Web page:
On balance, these factors make rainforest species more resilient against bushfire than forests consisting of species such as eucalyptus, tea trees, banksias and grasses. On a larger scale, this could mean rainforest better resist flame and radiant heat attack. On a smaller scale it might limit the extent of ember incursions and point at which materials ignite.

Densely packed rainforest species

Densely packed rainforest species. 22 in a 6m by 3m plot.

Bill thinks that in our evolving fire landscape we should look at all the ways we can mitigate against the impacts of bushfire. He doesn’t think that planting rainforest species alone is the solution, or that we should not use traditional methods of fire prevention. The combination of water tanks and a generator/pump to wet down property and extinguish spot fires or gutter guards are tested measures to prevent and defend.

Further discussion

Bill’s views are supported by academic research and experts in the field of fire management and mitigation. One of these is Chris Brack, Associate professor (Honorary) at Fenner School of Environment & Society, Australian National University.

Chris says that tree ‘screens’ can be very effective wind breaks and so slow down or block wind-blown embers. “These screens are ideally semi-porous, so they don’t cause chaotic turbulence on the down-wind side but still cause any airborne embers to fall early. This works when the trees are far enough away from the buildings.”

He also thinks that keeping trees watered can be an effective fire mitigator. Greywater is an excellent source of water for this purpose. Chris says, “Watering can reduce the quantity of dead and dry leaves that can become fuel. It may increase decomposition of ground litter and may increase the relative humidity (RH) as the trees can continue to transpire.”

He continues, “High RH is one of the factors that results in a hot fire. Rainforest species don’t tend to stop transpiring even under harsh conditions that may lead to death, but if the water can be kept up it will also reduce the harshness of those conditions. So, a forest barrier of well-watered rainforest species may improve things with little risk of making them worse.” The caveat is trees that are consumed by a ladder fire that has made it into the canopy. When a fire is big enough and hot enough, the options to fight it are limited.

Bill agrees. “When thinking about the effectiveness of fire mitigation strategies, it’s important to know what kind of fire exposure is being discussed. For example, a screen of rainforest trees might be effective at catching embers of a particular size, but might burn if exposed directly to a sclerophyll-fuelled crown fire.”

Climate change hope

Bill says that climate change will be characterised by persistence as much as loss. He says we need to focus on minimising loss, but that change is inevitable. “We have to focus on what quality can be retained that still makes natural systems really worthwhile to work with, even if we lose iconic things.”

While at Land Services he ran workshops about climate change adaptability for policy makers. He says management is intrinsically conservative and based on best practice, but this is problematic when it comes to climate change. “We’re going into uncharted territory, so we need to look to the future and think about potential solutions.”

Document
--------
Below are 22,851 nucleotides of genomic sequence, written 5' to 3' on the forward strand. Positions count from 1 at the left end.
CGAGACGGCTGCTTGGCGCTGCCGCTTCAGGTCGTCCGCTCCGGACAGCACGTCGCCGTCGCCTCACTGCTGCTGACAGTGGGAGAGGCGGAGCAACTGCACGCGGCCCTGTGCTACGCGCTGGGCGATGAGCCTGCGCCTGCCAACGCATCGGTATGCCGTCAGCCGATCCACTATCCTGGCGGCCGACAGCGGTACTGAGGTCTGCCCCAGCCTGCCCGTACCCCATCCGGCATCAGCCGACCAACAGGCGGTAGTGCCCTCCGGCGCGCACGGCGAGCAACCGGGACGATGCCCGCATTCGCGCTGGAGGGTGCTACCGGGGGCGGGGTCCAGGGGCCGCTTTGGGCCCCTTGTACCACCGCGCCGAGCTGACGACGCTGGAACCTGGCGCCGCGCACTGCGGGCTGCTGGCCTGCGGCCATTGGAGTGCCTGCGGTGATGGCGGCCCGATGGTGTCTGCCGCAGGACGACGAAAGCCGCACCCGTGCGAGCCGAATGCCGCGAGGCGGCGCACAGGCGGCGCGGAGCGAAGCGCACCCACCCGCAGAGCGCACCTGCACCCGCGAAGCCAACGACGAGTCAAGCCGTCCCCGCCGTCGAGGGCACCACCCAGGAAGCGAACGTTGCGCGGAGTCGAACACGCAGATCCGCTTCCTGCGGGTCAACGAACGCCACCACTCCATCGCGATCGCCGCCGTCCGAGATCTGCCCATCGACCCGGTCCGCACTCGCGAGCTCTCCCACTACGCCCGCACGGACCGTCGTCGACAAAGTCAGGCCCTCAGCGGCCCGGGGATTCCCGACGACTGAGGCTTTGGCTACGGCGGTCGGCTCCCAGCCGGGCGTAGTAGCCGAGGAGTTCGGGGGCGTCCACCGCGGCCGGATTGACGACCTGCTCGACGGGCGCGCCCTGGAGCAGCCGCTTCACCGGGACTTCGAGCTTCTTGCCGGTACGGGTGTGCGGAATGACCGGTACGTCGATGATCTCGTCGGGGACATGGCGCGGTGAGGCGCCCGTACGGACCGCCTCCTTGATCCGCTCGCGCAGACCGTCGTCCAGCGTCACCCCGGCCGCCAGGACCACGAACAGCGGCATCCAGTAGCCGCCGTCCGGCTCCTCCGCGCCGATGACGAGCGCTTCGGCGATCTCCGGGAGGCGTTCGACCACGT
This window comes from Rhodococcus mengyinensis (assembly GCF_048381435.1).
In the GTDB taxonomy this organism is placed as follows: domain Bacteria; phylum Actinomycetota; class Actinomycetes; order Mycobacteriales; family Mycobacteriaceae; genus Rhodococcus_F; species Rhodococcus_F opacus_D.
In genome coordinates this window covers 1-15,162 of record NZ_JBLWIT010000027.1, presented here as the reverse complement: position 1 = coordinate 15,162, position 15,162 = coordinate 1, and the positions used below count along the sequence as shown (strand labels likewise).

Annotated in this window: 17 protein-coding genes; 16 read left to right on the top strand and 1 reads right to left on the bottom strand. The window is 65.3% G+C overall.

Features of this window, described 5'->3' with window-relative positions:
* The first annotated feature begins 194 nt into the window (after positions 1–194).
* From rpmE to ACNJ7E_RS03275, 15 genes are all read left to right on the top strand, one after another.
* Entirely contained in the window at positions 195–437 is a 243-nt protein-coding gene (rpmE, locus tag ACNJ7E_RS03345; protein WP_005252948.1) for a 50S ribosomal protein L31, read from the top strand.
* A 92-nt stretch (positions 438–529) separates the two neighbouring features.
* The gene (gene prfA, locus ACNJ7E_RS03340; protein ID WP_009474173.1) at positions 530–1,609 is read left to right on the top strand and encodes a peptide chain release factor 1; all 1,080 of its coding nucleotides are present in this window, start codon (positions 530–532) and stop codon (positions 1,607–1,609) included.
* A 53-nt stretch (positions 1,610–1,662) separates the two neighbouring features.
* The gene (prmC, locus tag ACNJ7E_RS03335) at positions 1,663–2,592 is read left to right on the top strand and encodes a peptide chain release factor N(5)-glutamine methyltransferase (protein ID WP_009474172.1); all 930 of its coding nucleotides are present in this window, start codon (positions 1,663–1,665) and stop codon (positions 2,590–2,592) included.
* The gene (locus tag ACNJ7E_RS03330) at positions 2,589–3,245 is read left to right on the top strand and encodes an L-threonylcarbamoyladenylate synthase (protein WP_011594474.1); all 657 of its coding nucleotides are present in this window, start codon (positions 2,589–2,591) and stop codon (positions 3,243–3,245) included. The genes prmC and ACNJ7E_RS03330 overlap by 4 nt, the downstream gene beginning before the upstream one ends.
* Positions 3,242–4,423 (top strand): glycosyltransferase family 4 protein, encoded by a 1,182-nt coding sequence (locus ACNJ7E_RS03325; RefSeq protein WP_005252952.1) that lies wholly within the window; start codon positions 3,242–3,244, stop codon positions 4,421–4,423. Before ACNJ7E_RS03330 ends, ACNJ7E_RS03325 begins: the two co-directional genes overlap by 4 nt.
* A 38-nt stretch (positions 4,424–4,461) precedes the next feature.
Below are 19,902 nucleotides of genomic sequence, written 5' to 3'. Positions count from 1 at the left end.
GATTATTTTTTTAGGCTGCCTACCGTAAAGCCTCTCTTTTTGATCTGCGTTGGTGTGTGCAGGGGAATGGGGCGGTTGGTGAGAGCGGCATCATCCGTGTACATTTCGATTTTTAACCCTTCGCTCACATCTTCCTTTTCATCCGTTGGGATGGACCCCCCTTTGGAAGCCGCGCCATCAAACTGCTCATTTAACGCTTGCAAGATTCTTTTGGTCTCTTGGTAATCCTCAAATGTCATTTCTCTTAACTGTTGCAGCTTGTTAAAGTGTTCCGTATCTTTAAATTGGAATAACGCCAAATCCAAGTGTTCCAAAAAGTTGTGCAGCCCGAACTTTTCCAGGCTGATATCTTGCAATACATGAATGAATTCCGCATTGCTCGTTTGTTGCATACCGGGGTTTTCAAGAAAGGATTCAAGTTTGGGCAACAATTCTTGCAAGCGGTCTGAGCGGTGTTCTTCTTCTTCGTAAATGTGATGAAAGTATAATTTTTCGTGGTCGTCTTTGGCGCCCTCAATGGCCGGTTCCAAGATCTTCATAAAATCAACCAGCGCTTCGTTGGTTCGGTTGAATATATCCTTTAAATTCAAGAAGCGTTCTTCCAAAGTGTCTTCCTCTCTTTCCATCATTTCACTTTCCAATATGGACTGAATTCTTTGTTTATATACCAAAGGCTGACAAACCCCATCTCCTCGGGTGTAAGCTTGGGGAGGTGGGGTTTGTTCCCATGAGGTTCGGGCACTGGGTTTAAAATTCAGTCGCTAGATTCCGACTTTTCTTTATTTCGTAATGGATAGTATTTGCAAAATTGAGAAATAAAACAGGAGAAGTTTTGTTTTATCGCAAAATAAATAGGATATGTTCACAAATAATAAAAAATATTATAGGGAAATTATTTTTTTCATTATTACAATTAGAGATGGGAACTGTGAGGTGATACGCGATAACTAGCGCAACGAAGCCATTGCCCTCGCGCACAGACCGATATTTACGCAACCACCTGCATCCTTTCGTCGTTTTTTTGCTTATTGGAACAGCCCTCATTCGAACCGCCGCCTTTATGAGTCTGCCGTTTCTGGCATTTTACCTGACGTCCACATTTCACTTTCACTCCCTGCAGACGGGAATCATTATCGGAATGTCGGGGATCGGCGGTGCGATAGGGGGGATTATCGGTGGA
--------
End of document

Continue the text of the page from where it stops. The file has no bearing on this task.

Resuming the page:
He gives the example of being a proponent of only revegetating with provenance species. “Climate change means climate zones are moving. Mixing up plant genetics by anticipating future change is an adaptation strategy. In fact, the CSIRO has a climate projection tool. It enables you to put in a date and location and it will provide you with a comparable current location.”

Bill knows from experience that growing rainforest species on the Blue Mountains plateau requires care, but he says that humans have always grown plants for their own uses. “Look at the gardens in Leura and people’s vegetable patches. We don’t think twice about augmenting the local growing conditions whether it’s nutrients or water. It’s just that using plants and landscape design to mitigate against bushfire risk is a relatively new idea in the public consciousness, but it’s something we should explore.”

Understanding the flammability of different plants

To learn more about the flammability of different plants, Lesley Corbett has written a highly recommended book: Safer Gardens – Plant Flammability & Planning For Fire

The CFA (Country Fire Authority) in Victoria have also created an excellent resource for landscaping for bushfire which you can download here >

Bushfire behaviour is always unpredictable, with increasing impacts on properties, landscape, buildings and gardens. Specific local onsite consideration is required at all times, rather than reliance on more general advice. The Association of Bell Clarence & Dargan Inc (ABCD Inc) has compiled some excellent resources and produced comprehensive videos on how to prepare your home and property for bushfires


Take Action:

  • Consider planting suitable rainforest plants that can create a cooler microclimate and potentially offer some fire mitigation benefits, especially from embers. Bill Dixon’s experience shows it can be done even in non-rainforest areas with proper care.
  • Learn what not to plant with the info on the Weeds Blue Mountains site
  • Learn more about fire mitigation strategies for your region – research and implement a variety of fire mitigation strategies based on your specific area’s recommendations.
  • Find out about the best native plants for bushfire prone locations with this BMCC resource

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This story has been produced as part of a Bioregional Collaboration for Planetary Health and is supported by the Disaster Risk Reduction Fund (DRRF). The DRRF is jointly funded by the Australian and New South Wales governments.


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About Hamish Dunlop

Hamish Dunlop is a writer, visual artist and environmentalist. During his career he has worked in communications, as an academic at UNSW and ACU and more recently in the conservation space. He is currently completing a Diploma in Conservation and Ecosystems Management. He lives on the bush in Medlow Bath and is a passionate bush walker, gardener and cold-water enthusiast.